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Associate Professor

Coordinator of Undergraduate Minor in Speech and Hearing Sciences

Office: Bondurant 3122

Campus Box: 7190

Phone: (919)-918-5928
Email: adam_jacks@med.unc.edu
CARD Website: http://www.med.unc.edu/ahs/sphs/card

Education

  • PhD, The University of Texas at Austin 2006
  • MA, The University of Texas at Austin 2000
  • BA, Duke University 1998

Certifications

License in speech-language pathology, State of North Carolina. (May 2009 – Present).

Certificate of Clinical Competence in speech-language pathology. (June 2002 – Present).

UNC Safe Zone Ally Mental Health First Aid Trainee

Funding

NIH/NINDS R44 NS092144-01: Targeted transcranial electrotherapy to accelerate stroke rehabilitation – Exploratory trial on Aphasia (10/01/15—09/30/18); Role: Site PI.

Thorp Faculty Engaged Scholars; Carolina Center for Public Service: Building clinical research collaborations in neurological communication disorders (08/15/14-08/15/16). Role: PI, program participan.

NIH/NIDCD R03 DC011881: Auditory masking effects on speech fluency in aphasia and apraxia of speech(07/01/12-12/31/15). Role: PI.

Research/Clinical Interests

  • Neural substrates of speech motor control
  • Apraxia of speech
  • Hypokinetic “parkinsonian” dysarthria
  • Speech Acoustics
  • Perception Life participation and mental health in communication disorders

Personal Statement

Dr. Jacks’s training background includes doctoral work in communication sciences and disorders at The University of Texas at Austin, postdoctoral research in behavioral neuroimaging at The University of Texas Health Science Center at San Antonio, and clinical experience in long term acute care and outpatient rehabilitation settings. His research focuses on understanding the link between neuropathology and behavioral manifestations of neuromotor speech disorders. Experimental methodologies used in this work include neuroimaging techniques (e.g. functional magnetic resonance imaging [fMRI]), acoustic and perceptual analysis of speech, testing of categorical perception abilities, and experimental perturbation of speech production and perception (e.g. bite block speech, pitch and formant shifting). By studying the operational characteristics of motor control in normal and disordered speech, Dr. Jacks hopes to contribute knowledge that enables better prediction of speech abilities in individuals with neurological injury or disease and development of more effective treatments for persons with motor speech disorders.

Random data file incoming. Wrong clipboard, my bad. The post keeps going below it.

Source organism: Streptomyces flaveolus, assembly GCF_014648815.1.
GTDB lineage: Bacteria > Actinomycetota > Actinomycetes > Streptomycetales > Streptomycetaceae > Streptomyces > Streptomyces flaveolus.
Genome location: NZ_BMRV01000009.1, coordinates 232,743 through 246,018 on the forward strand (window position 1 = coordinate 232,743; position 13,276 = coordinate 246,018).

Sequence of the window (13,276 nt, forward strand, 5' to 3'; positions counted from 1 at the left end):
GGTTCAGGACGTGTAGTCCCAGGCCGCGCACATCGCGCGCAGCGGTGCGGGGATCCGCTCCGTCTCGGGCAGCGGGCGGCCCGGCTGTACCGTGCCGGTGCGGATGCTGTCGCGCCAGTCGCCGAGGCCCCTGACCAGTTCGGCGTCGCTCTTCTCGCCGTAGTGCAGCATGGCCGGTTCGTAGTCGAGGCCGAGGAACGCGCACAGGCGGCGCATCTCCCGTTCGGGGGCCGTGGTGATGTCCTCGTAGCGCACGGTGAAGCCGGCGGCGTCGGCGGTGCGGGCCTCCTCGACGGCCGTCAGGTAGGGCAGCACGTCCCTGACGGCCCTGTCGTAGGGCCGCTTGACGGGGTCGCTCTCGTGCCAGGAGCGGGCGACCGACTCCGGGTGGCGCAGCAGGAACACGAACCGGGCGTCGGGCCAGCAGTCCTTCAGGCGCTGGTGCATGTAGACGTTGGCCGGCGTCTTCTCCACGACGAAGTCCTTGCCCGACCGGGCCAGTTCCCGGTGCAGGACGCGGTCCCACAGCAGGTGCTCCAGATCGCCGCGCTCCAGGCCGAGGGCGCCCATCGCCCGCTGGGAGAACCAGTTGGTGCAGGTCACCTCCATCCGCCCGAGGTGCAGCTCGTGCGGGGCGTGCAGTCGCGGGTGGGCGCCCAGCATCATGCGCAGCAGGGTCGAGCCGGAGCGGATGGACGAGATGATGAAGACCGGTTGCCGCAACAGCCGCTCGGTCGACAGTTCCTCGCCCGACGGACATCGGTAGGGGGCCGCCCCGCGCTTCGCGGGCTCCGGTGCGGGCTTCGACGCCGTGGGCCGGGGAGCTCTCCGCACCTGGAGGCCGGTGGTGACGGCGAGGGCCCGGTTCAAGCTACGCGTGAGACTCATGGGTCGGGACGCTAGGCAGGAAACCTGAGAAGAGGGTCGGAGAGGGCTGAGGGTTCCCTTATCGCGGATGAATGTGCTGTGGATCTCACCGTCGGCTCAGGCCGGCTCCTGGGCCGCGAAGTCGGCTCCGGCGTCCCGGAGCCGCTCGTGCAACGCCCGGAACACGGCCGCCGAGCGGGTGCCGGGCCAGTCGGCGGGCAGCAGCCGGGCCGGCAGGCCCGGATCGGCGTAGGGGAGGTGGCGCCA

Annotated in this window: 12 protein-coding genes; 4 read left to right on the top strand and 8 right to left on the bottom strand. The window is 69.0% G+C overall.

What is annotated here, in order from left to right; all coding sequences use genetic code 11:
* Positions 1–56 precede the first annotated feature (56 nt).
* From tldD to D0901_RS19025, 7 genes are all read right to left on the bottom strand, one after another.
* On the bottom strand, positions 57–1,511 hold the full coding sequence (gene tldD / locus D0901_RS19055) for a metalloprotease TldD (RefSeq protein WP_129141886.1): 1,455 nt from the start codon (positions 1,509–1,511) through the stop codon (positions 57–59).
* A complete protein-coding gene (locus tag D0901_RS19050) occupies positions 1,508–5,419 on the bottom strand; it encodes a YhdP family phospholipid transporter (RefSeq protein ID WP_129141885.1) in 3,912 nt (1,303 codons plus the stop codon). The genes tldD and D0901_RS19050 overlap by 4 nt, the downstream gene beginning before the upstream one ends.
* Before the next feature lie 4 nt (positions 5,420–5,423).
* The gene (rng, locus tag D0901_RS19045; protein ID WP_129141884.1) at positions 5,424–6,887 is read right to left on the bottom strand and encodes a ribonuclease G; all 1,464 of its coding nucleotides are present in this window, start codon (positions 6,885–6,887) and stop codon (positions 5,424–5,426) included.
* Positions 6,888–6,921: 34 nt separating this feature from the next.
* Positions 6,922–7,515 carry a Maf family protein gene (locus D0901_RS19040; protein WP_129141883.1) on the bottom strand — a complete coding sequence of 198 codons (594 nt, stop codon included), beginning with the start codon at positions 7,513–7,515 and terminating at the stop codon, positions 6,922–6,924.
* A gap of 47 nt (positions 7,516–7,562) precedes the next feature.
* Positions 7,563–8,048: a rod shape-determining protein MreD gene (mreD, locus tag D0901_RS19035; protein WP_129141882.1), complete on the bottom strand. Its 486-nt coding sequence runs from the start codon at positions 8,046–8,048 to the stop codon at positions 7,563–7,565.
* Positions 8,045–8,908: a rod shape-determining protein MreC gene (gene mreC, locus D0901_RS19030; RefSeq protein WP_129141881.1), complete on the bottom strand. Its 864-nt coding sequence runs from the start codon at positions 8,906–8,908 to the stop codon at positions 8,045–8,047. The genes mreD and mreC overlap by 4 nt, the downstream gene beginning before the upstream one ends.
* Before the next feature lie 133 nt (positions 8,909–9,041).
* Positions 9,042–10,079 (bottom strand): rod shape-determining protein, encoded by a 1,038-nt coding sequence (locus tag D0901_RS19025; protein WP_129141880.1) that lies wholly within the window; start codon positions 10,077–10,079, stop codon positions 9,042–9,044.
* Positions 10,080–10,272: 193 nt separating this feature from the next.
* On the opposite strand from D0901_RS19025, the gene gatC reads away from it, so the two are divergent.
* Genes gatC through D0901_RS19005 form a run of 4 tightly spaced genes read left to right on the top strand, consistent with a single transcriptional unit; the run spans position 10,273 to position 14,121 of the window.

Courses Taught

  • SPHS 540 Speech Science
  • SPHS 744 Motor Speech Disorders

Professional Societies

American Speech-Language-Hearing Association

Academy of Neurologic Communication Disorders and Sciences

Aphasia Access

Recent Publications

Haley KL, Cunningham KT, Eaton CT, Jacks A. 2018. Error Consistency in Acquired Apraxia of Speech: Effects of the Analysis Unit. J. of Speech-Lang-Hearing Res. 61:210-226. doi: 10.1044/2017_JSLHR-S-16-0381. Haley KL, Jacks A, Richardson JD, Wambaugh JL. 2017. Perceptually salient sound distortions and apraxia of speech: A performance continuum. Amer. J. Speech-Lang. Pathol. 26(2S):631-640. doi: 10.1044/2017_AJSLP-16-0103.

Haley KL, Shafer JN, Harmon TG, Jacks A. 2016. Recovering with Acquired Apraxia of Speech: The First Two Years. Amer. J. Speech-Lang. Pathol. 25(4S):S687-S696. doi: 10.1044/2016_AJSLP-15-0143. Harmon TG, Jacks A, Haley KL, Faldowski R. 2016. Listener perceptions of simulated fluent speech in nonfluent aphasia. Aphasiology 30(8): 922-942, DOI:10.1080/02687038.2015.1077925

Cunningham KT, Haley KL, Jacks A. 2016. Speech sound distortions in aphasia and apraxia of speech: Reliability and diagnostic significance. Aphasiology 30(4):396-413, DOI: 10.1080/02687038.2015.1065470

Jacks A, Haley KL. 2015. Auditory masking effects on speech fluency in apraxia of speech and aphasia: Comparison to altered auditory feedback. J. Speech-Lang-Hearing Res. 58:1670-1686, doi: 10.1044/2015_JSLHR-S-14-0277.

Haley, K.L., Jacks, A. 2014. Single word intelligibility testing in aphasia: Alternate forms reliability, phonetic complexity, and word frequency. Aphasiology, 28(3) 320-337, doi: 10.1080/02687038.2013.855702.

Haley, K.L., Jacks, A., Cunningham, K.T. 2012. Error variability and the differentiation between apraxia of speech and aphasia with phonemic paraphasia. Journal of Speech, Language and Hearing Research, 56, 891-905. doi:10.1044/1092-4388(2012/12-0161), PMID:23275417.

Haley, K.L., Jacks, A., de Riesthal, M., Abou-Khalil, R., Roth, H.L. 2012. Toward a Quantitative Basis for Assessment and Diagnosis of Apraxia of Speech. Journal of Speech, Language and Hearing Research, 55(5), S1502-S1517. doi:10.1044/1092-4388(2012/11-0318), PMID: 23033444.

Goldberg, S., Haley, K.L., Jacks, A. 2012. Script-training and Generalization for People with Aphasia. American Journal of Speech-Language Pathology, 21(3), 222-238. doi:10.1044/1058-0360(2012/11-0056)

Haley, K.L., Roth, H., Grindstaff, E., Jacks, A. 2011. Computer-mediated intelligibility testing in aphasia and AOS. Aphasiology, 25(12), 1600-1620. doi:10.1080/02687038.2011.628379

 

Adam Jacks, PhD, CCC-SLP